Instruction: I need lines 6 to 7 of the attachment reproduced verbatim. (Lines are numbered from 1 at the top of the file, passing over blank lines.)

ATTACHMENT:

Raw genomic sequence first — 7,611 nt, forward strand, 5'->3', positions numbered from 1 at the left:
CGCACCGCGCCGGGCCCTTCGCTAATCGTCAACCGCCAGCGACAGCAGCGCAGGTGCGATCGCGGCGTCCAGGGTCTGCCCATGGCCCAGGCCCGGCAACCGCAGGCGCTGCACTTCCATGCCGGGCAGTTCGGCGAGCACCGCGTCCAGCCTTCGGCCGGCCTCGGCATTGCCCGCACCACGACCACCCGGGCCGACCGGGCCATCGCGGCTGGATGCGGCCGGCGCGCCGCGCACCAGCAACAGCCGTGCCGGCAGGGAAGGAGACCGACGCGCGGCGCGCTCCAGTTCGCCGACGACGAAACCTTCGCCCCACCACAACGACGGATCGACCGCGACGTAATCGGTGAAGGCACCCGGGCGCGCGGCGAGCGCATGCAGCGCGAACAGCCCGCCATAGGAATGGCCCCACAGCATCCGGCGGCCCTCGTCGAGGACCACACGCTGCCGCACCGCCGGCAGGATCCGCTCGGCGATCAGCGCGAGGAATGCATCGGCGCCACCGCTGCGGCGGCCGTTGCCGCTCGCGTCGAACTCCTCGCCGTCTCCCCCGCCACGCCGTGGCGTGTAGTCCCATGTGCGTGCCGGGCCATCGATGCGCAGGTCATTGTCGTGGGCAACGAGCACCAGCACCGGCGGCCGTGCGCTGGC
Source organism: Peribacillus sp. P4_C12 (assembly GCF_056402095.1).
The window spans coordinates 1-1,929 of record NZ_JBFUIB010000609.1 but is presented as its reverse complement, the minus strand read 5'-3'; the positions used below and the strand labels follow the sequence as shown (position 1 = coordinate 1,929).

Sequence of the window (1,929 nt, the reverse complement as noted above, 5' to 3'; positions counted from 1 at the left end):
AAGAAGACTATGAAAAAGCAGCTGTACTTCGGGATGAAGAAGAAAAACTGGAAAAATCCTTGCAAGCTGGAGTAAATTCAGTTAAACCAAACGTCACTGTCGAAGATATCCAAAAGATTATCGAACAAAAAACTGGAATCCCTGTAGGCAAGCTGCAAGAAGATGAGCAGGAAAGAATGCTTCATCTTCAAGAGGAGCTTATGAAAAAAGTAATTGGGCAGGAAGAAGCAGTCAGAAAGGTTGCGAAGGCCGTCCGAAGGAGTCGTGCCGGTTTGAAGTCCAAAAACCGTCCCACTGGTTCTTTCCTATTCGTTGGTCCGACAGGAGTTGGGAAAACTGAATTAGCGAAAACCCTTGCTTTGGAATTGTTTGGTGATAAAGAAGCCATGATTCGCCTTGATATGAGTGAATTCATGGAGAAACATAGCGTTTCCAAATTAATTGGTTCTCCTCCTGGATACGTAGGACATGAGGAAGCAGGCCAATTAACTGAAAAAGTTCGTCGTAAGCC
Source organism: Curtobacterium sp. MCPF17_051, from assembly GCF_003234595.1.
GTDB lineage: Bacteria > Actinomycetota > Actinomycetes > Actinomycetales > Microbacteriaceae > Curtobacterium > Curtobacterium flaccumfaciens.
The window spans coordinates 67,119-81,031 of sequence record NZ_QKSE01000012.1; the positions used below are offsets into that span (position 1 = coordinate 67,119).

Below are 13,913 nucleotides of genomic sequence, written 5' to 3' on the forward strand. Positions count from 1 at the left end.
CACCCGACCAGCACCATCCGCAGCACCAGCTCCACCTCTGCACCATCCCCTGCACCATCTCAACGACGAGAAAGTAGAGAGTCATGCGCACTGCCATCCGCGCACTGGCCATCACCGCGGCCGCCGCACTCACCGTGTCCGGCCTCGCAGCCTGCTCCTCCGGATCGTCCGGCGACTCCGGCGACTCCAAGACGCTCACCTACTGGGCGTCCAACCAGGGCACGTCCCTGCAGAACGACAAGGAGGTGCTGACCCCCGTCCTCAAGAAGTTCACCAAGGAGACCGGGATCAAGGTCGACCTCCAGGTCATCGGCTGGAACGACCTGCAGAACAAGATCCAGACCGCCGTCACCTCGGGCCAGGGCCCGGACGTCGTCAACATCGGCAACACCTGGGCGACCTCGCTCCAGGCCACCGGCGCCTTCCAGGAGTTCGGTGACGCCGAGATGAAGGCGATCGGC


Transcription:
AAGAAGACTATGAAAAAGCAGCTGTACTTCGGGATGAAGAAGAAAAACTGGAAAAATCCTTGCAAGCTGGAGTAAATTCAGTTAAACCAAACGTCACTGTCGAAGATATCCAAAAGATTATCGAACAAAAAACTGGAATCCCTGTAGGCAAGCTGCAAGAAGATGAGCAGGAAAGAATGCTTCATCTTCAAGAGGAGCTTATGAAAAAAGTAATTGGGCAGGAAGAAGCAGTCAGAAAGGTTGCGAAGGCCGTCCGAAGGAGTCGTGCCGGTTTGAAGTCCAAAAACCGTCCCACTGGTTCTTTCCTATTCGTTGGTCCGACAGGAGTTGGGAAAACTGAATTAGCGAAAACCCTTGCTTTGGAATTGTTTGGTGATAAAGAAGCCATGATTCGCCTTGATATGAGTGAATTCATGGAGAAACATAGCGTTTCCAAATTAATTGGTTCTCCTCCTGGATACGTAGGACATGAGGAAGCAGGCCAATTAACTGAAAAAGTTCGTCGTAAGCC
Source organism: Curtobacterium sp. MCPF17_051, from assembly GCF_003234595.1.